The first piece of evidence to demonstrate my mastery of competency I is a Virtual Reference Interview Reflection assignment from LIBR 210 (Reference and Information Services). In this assignment, I worked with a classmate to role-play two reference interactions: (1) from the librarian’s perspective and (2) from the patron’s perspective, so each of us gets a view of reference work from both sides of the desk. Afterwards each of us individually analyzed both transcripts, applying professional reference evaluation criteria and reflecting on our experience in both roles. This evidence piece presents my individual analysis of two synchronous online chat-based reference interviews that I and my classmate conducted on March 18, 2015 using a synchronous communication technology, Blackboard IM.
The transcript analysis is structured around the evaluation criteria set forth by the Reference and User Services Association in Guidelines for Behavioral Performance of Reference and Information Service Providers (Reference and User Services Association, 2013). The transcripts analyzed in this paper are enclosed in Appendix A; the evaluation criteria used in this paper are listed in the Appendix B.
The analysis presented in this paper demonstrates my competence in digital reference and my acknowledgement of the importance of adherence to professional guidelines while providing reference services to library patrons. The ideas I present in this paper support my digital reference skills, as I reflect on my experience in the role of the librarian and in the role of the patron, and identify the ways in which the librarian-patron interactions might have been improved.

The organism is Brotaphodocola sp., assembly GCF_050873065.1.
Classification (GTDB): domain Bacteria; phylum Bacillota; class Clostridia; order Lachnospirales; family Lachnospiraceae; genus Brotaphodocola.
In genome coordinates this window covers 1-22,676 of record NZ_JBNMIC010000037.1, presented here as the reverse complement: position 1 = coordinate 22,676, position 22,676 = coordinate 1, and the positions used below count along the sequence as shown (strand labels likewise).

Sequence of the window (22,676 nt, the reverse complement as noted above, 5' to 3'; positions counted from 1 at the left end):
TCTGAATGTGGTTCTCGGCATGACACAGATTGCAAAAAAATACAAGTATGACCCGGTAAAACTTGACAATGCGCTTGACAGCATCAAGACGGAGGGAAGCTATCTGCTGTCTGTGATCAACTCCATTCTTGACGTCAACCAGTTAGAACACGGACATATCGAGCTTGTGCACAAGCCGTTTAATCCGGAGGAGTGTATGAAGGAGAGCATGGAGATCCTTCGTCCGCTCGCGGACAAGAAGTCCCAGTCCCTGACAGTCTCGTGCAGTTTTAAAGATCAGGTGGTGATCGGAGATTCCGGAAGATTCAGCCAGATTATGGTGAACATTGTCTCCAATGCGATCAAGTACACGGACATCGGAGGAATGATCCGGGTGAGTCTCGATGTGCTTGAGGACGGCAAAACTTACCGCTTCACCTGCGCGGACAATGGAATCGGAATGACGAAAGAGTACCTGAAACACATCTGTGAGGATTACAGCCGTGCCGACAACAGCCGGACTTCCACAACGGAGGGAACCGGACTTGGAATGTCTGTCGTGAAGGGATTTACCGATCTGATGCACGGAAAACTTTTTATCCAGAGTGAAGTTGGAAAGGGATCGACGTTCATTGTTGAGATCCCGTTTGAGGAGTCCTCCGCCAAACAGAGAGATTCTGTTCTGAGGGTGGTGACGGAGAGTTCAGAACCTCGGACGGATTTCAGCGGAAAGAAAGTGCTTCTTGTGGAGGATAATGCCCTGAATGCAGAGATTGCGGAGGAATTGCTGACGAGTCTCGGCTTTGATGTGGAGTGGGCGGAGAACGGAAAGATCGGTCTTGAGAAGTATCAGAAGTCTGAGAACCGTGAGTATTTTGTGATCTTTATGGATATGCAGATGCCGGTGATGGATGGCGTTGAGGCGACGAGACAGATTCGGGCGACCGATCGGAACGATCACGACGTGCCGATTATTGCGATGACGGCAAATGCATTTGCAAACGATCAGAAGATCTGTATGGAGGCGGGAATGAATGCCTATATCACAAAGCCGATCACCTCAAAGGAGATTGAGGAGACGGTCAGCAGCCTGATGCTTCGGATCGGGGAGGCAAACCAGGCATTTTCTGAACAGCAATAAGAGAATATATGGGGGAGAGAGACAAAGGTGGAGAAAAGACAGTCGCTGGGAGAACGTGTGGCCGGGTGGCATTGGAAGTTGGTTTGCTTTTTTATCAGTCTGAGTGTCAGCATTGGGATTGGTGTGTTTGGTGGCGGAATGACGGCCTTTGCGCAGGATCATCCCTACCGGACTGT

LIBR 210 Research Guide assignment
The second piece of evidence to demonstrate my mastery of competency I is the Research Guide assignment from LIBR 210 (Reference and Information Services). In this assignment, I developed an online reference guide, Linked Data for LIS Professionals and Graduate Students, and wrote a paper to accompany the guide.
Linked Data is a complex concept that crosses over several theoretical domains, including computing, information technology, and library science. Geared toward the Library and Information Science professionals and graduate students, the online reference guide I have designed presents personalized recommendations of literature on the topic of Linked Data as they are relevant to library and information professionals. Rather than aiming at being an exhaustive bibliography of everything available on the Linked Data topic, in scholarly literature and other sources, this reference guide is intended to provide the target audience with a selective and annotated list of useful sources for conducting research on the topic. Designed primarily as an online resource, this guide is not tied to any particular geographic location; rather it is location-agnostic. It is intended for academic libraries, LIS professionals, and graduate students in the field of library and information science, and related disciplines. The resource types featured in the guide include readings (books and scholarly articles), guides and tutorials, online resources, journals, reference works, and blogs.
The companion paper focuses on the methodology of the reference source selection for the Readings section of the guide. In particular, it discusses the criteria for inclusion of the academic books and scholarly articles from peer-reviewed journals, featured in the Readings section, and the challenges encountered in the selection process. The paper provides a bibliography of sources included in the research guide’s Readings, with annotations describing the source and explaining why each was included. Finally, the paper includes a bibliography of sources consulted but not selected, explaining why the sources were not included. The research tips provided in this guide are intended to serve as additional guidance in the research.